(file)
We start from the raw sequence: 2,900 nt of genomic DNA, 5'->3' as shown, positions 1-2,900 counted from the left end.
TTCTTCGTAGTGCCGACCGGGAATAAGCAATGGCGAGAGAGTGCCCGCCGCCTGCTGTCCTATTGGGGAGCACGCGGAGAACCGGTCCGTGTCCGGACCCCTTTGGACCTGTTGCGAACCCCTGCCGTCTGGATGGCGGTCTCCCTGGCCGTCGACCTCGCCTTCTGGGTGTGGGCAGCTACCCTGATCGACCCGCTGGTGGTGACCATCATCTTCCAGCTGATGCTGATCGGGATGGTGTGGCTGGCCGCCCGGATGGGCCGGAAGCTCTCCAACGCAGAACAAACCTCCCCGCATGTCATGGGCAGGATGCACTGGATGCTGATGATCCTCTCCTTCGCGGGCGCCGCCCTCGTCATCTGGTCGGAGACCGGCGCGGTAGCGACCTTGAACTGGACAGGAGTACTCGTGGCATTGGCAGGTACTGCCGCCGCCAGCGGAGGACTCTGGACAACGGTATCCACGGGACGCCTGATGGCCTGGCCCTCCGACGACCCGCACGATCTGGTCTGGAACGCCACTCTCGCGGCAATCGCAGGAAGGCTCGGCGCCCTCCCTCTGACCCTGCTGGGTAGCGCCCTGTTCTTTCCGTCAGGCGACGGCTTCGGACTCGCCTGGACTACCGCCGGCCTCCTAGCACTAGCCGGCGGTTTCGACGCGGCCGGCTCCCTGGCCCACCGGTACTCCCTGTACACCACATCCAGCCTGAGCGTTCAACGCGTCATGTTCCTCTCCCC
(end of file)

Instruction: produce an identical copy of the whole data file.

We start from the raw sequence: 2,900 nt of genomic DNA, 5'->3' as shown, positions 1-2,900 counted from the left end.
TTCTTCGTAGTGCCGACCGGGAATAAGCAATGGCGAGAGAGTGCCCGCCGCCTGCTGTCCTATTGGGGAGCACGCGGAGAACCGGTCCGTGTCCGGACCCCTTTGGACCTGTTGCGAACCCCTGCCGTCTGGATGGCGGTCTCCCTGGCCGTCGACCTCGCCTTCTGGGTGTGGGCAGCTACCCTGATCGACCCGCTGGTGGTGACCATCATCTTCCAGCTGATGCTGATCGGGATGGTGTGGCTGGCCGCCCGGATGGGCCGGAAGCTCTCCAACGCAGAACAAACCTCCCCGCATGTCATGGGCAGGATGCACTGGATGCTGATGATCCTCTCCTTCGCGGGCGCCGCCCTCGTCATCTGGTCGGAGACCGGCGCGGTAGCGACCTTGAACTGGACAGGAGTACTCGTGGCATTGGCAGGTACTGCCGCCGCCAGCGGAGGACTCTGGACAACGGTATCCACGGGACGCCTGATGGCCTGGCCCTCCGACGACCCGCACGATCTGGTCTGGAACGCCACTCTCGCGGCAATCGCAGGAAGGCTCGGCGCCCTCCCTCTGACCCTGCTGGGTAGCGCCCTGTTCTTTCCGTCAGGCGACGGCTTCGGACTCGCCTGGACTACCGCCGGCCTCCTAGCACTAGCCGGCGGTTTCGACGCGGCCGGCTCCCTGGCCCACCGGTACTCCCTGTACACCACATCCAGCCTGAGCGTTCAACGCGTCATGTTCCTCTCCCC